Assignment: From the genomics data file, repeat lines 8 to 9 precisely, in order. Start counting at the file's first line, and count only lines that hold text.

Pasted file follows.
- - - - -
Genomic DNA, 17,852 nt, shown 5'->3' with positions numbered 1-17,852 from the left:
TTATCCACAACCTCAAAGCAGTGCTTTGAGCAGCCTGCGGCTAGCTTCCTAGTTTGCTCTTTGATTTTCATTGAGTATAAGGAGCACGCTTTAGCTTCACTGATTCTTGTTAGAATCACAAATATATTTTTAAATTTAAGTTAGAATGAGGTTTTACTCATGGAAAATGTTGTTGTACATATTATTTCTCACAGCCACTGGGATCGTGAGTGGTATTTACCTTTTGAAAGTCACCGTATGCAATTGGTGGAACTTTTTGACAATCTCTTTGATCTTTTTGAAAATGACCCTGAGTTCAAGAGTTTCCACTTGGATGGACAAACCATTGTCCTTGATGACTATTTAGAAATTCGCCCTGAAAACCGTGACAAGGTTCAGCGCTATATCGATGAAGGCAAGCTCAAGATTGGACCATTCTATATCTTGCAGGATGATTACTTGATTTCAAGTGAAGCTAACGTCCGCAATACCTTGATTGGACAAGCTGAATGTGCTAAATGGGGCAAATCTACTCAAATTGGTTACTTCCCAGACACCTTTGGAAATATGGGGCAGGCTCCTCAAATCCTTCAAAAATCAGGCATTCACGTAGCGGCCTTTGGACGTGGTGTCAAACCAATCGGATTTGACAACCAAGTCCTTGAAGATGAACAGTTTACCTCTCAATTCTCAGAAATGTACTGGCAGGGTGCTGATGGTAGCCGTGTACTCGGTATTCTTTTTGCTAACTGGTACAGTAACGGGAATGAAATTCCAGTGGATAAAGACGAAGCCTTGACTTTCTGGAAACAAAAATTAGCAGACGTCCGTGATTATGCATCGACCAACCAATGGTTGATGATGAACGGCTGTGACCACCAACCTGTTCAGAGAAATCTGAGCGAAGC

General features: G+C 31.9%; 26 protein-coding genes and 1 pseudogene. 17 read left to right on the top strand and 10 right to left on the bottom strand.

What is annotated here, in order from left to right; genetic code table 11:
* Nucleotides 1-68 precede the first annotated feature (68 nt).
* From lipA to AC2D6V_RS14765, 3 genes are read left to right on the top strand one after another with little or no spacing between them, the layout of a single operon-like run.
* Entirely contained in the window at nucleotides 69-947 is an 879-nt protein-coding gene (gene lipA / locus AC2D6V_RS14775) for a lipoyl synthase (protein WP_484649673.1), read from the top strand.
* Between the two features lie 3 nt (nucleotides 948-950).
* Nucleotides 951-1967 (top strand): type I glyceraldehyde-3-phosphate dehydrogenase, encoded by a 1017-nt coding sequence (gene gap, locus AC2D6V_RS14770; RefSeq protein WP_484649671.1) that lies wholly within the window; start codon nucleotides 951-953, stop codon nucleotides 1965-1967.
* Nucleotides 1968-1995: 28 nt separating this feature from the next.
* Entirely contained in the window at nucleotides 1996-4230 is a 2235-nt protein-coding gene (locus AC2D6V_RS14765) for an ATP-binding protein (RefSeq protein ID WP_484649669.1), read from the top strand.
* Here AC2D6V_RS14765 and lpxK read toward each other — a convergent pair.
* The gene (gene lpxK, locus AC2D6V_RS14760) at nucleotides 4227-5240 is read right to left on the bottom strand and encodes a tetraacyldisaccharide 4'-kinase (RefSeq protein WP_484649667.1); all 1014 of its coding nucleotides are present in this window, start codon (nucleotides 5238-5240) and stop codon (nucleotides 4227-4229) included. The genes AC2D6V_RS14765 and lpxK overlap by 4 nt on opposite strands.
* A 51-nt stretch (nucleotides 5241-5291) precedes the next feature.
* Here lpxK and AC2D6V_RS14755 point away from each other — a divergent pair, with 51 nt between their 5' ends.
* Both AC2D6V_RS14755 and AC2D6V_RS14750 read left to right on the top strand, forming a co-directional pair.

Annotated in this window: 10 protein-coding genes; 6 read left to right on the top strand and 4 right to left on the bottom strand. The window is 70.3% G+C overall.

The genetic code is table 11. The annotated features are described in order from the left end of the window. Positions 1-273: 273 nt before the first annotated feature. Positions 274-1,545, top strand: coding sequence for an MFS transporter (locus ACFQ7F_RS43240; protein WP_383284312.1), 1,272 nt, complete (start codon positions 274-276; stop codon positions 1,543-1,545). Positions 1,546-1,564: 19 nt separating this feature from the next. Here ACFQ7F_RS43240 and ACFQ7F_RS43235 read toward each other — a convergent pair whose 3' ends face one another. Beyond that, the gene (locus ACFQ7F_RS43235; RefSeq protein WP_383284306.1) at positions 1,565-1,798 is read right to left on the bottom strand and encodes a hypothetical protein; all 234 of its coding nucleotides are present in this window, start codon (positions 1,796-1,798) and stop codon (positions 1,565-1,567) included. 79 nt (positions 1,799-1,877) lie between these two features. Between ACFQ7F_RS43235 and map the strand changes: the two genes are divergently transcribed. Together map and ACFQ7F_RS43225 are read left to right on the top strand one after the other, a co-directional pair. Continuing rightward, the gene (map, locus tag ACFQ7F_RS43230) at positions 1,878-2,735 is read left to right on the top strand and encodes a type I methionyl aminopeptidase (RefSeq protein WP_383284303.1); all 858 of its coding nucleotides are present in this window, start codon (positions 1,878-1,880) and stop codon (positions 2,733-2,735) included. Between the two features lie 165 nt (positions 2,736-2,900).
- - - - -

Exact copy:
* Between the two features lie 3 nt (nucleotides 948-950).
* Nucleotides 951-1967 (top strand): type I glyceraldehyde-3-phosphate dehydrogenase, encoded by a 1017-nt coding sequence (gene gap, locus AC2D6V_RS14770; RefSeq protein WP_484649671.1) that lies wholly within the window; start codon nucleotides 951-953, stop codon nucleotides 1965-1967.